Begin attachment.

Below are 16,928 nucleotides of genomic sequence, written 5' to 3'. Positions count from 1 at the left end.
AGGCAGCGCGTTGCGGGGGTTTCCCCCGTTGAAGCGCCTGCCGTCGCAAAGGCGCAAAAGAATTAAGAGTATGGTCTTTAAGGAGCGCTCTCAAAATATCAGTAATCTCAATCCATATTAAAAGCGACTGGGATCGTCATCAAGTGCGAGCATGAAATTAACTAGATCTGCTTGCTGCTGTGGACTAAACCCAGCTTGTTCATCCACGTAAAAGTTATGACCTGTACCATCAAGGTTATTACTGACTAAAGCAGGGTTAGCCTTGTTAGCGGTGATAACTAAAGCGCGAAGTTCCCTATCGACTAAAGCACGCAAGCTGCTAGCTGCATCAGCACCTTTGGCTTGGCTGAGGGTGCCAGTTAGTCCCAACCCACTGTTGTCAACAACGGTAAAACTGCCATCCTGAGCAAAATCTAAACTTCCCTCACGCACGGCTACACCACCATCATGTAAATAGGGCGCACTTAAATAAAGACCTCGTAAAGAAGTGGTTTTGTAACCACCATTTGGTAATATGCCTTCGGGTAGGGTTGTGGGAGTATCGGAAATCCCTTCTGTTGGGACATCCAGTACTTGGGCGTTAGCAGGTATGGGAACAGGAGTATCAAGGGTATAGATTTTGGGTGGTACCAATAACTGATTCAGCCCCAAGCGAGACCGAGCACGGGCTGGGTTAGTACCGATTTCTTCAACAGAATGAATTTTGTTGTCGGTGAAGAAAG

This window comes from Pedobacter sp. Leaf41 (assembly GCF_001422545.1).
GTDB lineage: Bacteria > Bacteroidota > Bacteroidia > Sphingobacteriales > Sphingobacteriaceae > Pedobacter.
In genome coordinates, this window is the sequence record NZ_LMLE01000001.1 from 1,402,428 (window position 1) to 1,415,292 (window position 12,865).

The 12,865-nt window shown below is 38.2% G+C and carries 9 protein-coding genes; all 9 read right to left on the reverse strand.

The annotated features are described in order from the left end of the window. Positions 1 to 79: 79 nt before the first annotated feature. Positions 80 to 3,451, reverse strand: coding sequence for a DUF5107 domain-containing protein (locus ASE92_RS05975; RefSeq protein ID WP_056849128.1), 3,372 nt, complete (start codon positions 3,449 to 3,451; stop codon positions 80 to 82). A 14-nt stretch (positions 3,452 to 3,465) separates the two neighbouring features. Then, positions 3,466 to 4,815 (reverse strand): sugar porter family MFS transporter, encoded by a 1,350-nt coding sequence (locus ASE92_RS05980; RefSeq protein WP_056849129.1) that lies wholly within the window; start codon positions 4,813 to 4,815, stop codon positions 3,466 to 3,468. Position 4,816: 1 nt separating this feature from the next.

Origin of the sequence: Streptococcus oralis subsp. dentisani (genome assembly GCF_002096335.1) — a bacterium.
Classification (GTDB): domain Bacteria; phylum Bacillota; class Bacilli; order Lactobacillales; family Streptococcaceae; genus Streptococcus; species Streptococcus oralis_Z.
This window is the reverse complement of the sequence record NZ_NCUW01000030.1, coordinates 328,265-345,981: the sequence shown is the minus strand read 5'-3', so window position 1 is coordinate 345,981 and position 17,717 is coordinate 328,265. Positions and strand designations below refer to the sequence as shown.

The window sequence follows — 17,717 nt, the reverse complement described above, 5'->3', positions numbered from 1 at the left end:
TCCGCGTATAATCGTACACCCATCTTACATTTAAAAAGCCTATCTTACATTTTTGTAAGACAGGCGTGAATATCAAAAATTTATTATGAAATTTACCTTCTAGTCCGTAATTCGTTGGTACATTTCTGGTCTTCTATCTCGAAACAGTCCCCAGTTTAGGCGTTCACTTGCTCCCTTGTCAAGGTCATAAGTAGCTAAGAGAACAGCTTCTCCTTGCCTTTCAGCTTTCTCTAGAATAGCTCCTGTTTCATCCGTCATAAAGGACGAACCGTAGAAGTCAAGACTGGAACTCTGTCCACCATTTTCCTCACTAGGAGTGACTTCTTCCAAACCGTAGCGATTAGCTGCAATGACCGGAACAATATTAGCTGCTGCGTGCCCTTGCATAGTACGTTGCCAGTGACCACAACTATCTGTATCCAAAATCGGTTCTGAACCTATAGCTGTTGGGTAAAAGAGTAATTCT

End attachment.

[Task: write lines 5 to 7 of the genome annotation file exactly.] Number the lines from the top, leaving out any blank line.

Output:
In genome coordinates, this window is the sequence record NZ_LMLE01000001.1 from 1,402,428 (window position 1) to 1,415,292 (window position 12,865).

The 12,865-nt window shown below is 38.2% G+C and carries 9 protein-coding genes; all 9 read right to left on the reverse strand.

The annotated features are described in order from the left end of the window. Positions 1 to 79: 79 nt before the first annotated feature. Positions 80 to 3,451, reverse strand: coding sequence for a DUF5107 domain-containing protein (locus ASE92_RS05975; RefSeq protein ID WP_056849128.1), 3,372 nt, complete (start codon positions 3,449 to 3,451; stop codon positions 80 to 82). A 14-nt stretch (positions 3,452 to 3,465) separates the two neighbouring features. Then, positions 3,466 to 4,815 (reverse strand): sugar porter family MFS transporter, encoded by a 1,350-nt coding sequence (locus ASE92_RS05980; RefSeq protein WP_056849129.1) that lies wholly within the window; start codon positions 4,813 to 4,815, stop codon positions 3,466 to 3,468. Position 4,816: 1 nt separating this feature from the next.